Yet as Americans learn more about the role of intelligence contractors from Afghanistan (where a contractor has been charged in connection with the death of a detainee) to Guantanamo (where Lockheed Martin has supplied interrogators, according to the trade publication Federal Times), critics are beginning to question whether private companies should be in the business of handling some of the government’s most sensitive work. Steven Aftergood, director of the Project on Government Secrecy at the Federation of American Scientists, believes that the kind of military intelligence work contracted to CACI, Titan Corp., and other companies is particularly ripe for problems because intelligence agencies “operate under unusual authority.” He adds: “I don’t think the current oversight system is equipped to monitor the activities of contractors. That is one of the central lessons of the Abu Ghraib affair.”
Like the defense industry, the intelligence business is driven by a network of lobbyists and a web of close connections between government and the private sector. But unlike the arms industry, intelligence contractors operate in a world where budgets are classified and many activities — from covert operations to foreign eavesdropping — are conducted in secret. Even the bidding for intelligence contracts is often classified. As a result, there is virtually no oversight of the intelligence community and its corporate partners. That was one of the central findings of the 9/11 commission, which called congressional supervision of intelligence and counterterrorism “dysfunctional.”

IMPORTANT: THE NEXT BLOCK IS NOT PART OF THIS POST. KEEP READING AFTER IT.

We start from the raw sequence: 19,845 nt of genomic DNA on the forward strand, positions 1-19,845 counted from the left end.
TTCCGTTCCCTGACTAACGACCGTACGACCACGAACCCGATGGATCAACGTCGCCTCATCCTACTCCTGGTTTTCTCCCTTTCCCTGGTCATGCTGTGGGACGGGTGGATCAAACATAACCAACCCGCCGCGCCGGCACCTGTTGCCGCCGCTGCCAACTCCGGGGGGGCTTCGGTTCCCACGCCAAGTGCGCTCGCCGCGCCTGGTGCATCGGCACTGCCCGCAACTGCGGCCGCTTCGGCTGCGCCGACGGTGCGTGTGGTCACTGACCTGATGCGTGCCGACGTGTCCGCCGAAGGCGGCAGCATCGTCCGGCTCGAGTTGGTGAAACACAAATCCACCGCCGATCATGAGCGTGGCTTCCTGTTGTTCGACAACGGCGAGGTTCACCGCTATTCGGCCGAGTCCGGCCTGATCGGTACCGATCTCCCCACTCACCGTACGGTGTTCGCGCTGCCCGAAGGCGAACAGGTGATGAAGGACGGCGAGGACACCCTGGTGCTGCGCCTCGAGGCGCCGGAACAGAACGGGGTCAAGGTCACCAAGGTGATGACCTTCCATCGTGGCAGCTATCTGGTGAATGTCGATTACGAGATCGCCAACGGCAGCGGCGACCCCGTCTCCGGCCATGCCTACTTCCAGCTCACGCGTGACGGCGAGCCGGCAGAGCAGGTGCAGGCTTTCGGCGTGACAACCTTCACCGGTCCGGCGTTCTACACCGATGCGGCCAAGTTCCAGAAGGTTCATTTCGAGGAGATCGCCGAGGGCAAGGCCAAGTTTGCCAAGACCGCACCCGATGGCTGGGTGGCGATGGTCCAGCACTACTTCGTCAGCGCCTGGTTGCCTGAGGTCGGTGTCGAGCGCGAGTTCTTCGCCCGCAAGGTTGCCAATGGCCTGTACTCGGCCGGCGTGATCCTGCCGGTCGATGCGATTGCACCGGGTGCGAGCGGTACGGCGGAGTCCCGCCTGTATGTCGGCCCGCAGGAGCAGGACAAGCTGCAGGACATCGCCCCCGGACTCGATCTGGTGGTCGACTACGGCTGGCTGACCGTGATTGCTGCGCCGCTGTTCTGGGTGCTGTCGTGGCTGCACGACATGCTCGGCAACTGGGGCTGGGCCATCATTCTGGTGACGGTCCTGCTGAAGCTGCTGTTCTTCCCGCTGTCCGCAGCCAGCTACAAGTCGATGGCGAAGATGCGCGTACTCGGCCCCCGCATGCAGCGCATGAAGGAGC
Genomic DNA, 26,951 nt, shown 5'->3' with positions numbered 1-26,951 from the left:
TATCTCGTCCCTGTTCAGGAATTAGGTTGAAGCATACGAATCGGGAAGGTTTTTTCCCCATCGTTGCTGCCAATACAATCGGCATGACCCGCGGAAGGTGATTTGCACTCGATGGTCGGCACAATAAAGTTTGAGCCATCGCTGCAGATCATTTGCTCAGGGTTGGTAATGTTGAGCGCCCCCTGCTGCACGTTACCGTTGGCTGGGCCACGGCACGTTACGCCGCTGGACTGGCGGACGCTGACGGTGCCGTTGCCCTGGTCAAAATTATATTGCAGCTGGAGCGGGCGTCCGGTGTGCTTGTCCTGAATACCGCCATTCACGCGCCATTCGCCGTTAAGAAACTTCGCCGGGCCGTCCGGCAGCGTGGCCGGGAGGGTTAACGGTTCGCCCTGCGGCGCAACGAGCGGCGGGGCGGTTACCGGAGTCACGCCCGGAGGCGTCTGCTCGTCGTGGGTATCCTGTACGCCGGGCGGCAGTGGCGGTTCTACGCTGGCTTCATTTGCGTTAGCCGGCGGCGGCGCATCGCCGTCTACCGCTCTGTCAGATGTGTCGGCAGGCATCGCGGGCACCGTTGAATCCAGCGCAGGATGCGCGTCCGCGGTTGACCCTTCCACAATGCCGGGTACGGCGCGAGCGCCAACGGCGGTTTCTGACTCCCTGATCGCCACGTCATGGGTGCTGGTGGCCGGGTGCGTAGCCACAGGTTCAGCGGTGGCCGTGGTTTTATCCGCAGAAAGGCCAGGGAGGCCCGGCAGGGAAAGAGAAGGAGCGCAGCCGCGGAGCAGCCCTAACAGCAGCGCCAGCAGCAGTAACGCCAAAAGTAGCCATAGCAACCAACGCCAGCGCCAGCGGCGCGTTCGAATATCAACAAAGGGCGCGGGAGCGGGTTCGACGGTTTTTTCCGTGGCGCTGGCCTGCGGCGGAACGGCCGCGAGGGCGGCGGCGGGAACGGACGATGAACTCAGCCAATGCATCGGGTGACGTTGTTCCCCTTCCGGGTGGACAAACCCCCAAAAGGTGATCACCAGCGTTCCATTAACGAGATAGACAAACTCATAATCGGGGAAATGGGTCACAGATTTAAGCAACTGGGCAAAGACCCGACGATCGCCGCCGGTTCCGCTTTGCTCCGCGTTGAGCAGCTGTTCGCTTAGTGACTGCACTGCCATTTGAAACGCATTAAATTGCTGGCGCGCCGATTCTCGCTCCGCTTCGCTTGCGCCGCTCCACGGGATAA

The outsourcing revolution began with the end of the Cold War, when hundreds of intelligence jobs were eliminated, and quickened in the mid-1990s under Vice President Al Gore’s Reinventing Government initiative. Sensing a niche, information technology companies like CACI and Titan began hiring retired intelligence employees and contracting them back to the agencies they had once worked for; their business boomed after 9/11, when the intelligence community found itself awash in money and desperate to catch up.
Today, the ties between intelligence agencies and the private sector are so close, it’s sometimes hard to tell the difference. Joan Dempsey, a former CIA deputy director, recently — and approvingly — referred to consulting firm Booz Allen as “the shadow intelligence community.” Three of Booz Allen’s current and former vice presidents previously served as intelligence agency directors, including James Woolsey, who headed the CIA during the Clinton administration. Connections with the private sector are especially close at the NSA, where outsourcing has grown rapidly. Former NSA director William Studeman is now a vice president of Northrop Grumman, and Barbara McNamara, a former deputy director, is on the board of CACI. After leaving government, these officials keep their high-level security clearances, which makes them extremely valuable to their new employers. “You can’t do anybusiness without having the clearances,” says John Pike of GlobalSecurity.org, a Virginia- based think tank. “How else would you know about the contracts?”